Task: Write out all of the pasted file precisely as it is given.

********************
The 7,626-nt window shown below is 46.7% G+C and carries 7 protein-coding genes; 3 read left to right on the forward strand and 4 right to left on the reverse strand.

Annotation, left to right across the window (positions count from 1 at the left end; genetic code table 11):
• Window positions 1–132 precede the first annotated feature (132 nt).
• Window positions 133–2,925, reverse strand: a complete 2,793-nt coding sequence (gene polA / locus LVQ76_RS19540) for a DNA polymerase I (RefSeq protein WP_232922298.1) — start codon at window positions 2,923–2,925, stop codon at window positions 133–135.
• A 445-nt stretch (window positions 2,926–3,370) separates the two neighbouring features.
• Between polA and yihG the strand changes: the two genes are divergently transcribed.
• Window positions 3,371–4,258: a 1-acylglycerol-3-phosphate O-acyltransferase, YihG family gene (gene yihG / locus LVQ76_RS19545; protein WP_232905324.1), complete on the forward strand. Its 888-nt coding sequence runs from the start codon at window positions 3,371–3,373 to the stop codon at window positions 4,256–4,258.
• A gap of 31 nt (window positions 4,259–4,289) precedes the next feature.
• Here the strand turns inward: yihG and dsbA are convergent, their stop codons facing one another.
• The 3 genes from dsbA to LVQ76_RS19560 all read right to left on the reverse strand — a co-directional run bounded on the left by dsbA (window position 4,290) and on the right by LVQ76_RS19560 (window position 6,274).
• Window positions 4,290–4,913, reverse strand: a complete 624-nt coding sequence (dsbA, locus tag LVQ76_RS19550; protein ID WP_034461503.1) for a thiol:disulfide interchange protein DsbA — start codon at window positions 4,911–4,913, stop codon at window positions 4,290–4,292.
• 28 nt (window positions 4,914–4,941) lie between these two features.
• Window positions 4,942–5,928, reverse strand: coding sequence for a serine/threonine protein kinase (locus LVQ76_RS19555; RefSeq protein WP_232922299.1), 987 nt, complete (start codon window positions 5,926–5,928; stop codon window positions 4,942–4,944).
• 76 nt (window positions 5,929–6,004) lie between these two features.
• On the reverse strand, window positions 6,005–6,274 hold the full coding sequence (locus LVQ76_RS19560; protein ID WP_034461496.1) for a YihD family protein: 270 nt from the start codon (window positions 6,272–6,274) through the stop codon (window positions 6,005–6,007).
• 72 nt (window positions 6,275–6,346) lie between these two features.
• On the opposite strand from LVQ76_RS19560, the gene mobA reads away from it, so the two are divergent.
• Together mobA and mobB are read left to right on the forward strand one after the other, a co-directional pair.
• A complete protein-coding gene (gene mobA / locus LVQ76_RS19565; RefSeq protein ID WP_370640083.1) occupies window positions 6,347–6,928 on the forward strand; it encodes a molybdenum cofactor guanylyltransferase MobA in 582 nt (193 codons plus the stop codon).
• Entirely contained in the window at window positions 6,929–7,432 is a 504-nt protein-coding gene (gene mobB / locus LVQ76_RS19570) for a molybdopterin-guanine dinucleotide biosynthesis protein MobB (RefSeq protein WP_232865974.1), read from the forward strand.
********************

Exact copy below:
The 7,626-nt window shown below is 46.7% G+C and carries 7 protein-coding genes; 3 read left to right on the forward strand and 4 right to left on the reverse strand.

Annotation, left to right across the window (positions count from 1 at the left end; genetic code table 11):
• Window positions 1–132 precede the first annotated feature (132 nt).
• Window positions 133–2,925, reverse strand: a complete 2,793-nt coding sequence (gene polA / locus LVQ76_RS19540) for a DNA polymerase I (RefSeq protein WP_232922298.1) — start codon at window positions 2,923–2,925, stop codon at window positions 133–135.
• A 445-nt stretch (window positions 2,926–3,370) separates the two neighbouring features.
• Between polA and yihG the strand changes: the two genes are divergently transcribed.
• Window positions 3,371–4,258: a 1-acylglycerol-3-phosphate O-acyltransferase, YihG family gene (gene yihG / locus LVQ76_RS19545; protein WP_232905324.1), complete on the forward strand. Its 888-nt coding sequence runs from the start codon at window positions 3,371–3,373 to the stop codon at window positions 4,256–4,258.
• A gap of 31 nt (window positions 4,259–4,289) precedes the next feature.
• Here the strand turns inward: yihG and dsbA are convergent, their stop codons facing one another.
• The 3 genes from dsbA to LVQ76_RS19560 all read right to left on the reverse strand — a co-directional run bounded on the left by dsbA (window position 4,290) and on the right by LVQ76_RS19560 (window position 6,274).
• Window positions 4,290–4,913, reverse strand: a complete 624-nt coding sequence (dsbA, locus tag LVQ76_RS19550; protein ID WP_034461503.1) for a thiol:disulfide interchange protein DsbA — start codon at window positions 4,911–4,913, stop codon at window positions 4,290–4,292.
• 28 nt (window positions 4,914–4,941) lie between these two features.
• Window positions 4,942–5,928, reverse strand: coding sequence for a serine/threonine protein kinase (locus LVQ76_RS19555; RefSeq protein WP_232922299.1), 987 nt, complete (start codon window positions 5,926–5,928; stop codon window positions 4,942–4,944).
• 76 nt (window positions 5,929–6,004) lie between these two features.
• On the reverse strand, window positions 6,005–6,274 hold the full coding sequence (locus LVQ76_RS19560; protein ID WP_034461496.1) for a YihD family protein: 270 nt from the start codon (window positions 6,272–6,274) through the stop codon (window positions 6,005–6,007).
• 72 nt (window positions 6,275–6,346) lie between these two features.
• On the opposite strand from LVQ76_RS19560, the gene mobA reads away from it, so the two are divergent.
• Together mobA and mobB are read left to right on the forward strand one after the other, a co-directional pair.
• A complete protein-coding gene (gene mobA / locus LVQ76_RS19565; RefSeq protein ID WP_370640083.1) occupies window positions 6,347–6,928 on the forward strand; it encodes a molybdenum cofactor guanylyltransferase MobA in 582 nt (193 codons plus the stop codon).
• Entirely contained in the window at window positions 6,929–7,432 is a 504-nt protein-coding gene (gene mobB / locus LVQ76_RS19570) for a molybdopterin-guanine dinucleotide biosynthesis protein MobB (RefSeq protein WP_232865974.1), read from the forward strand.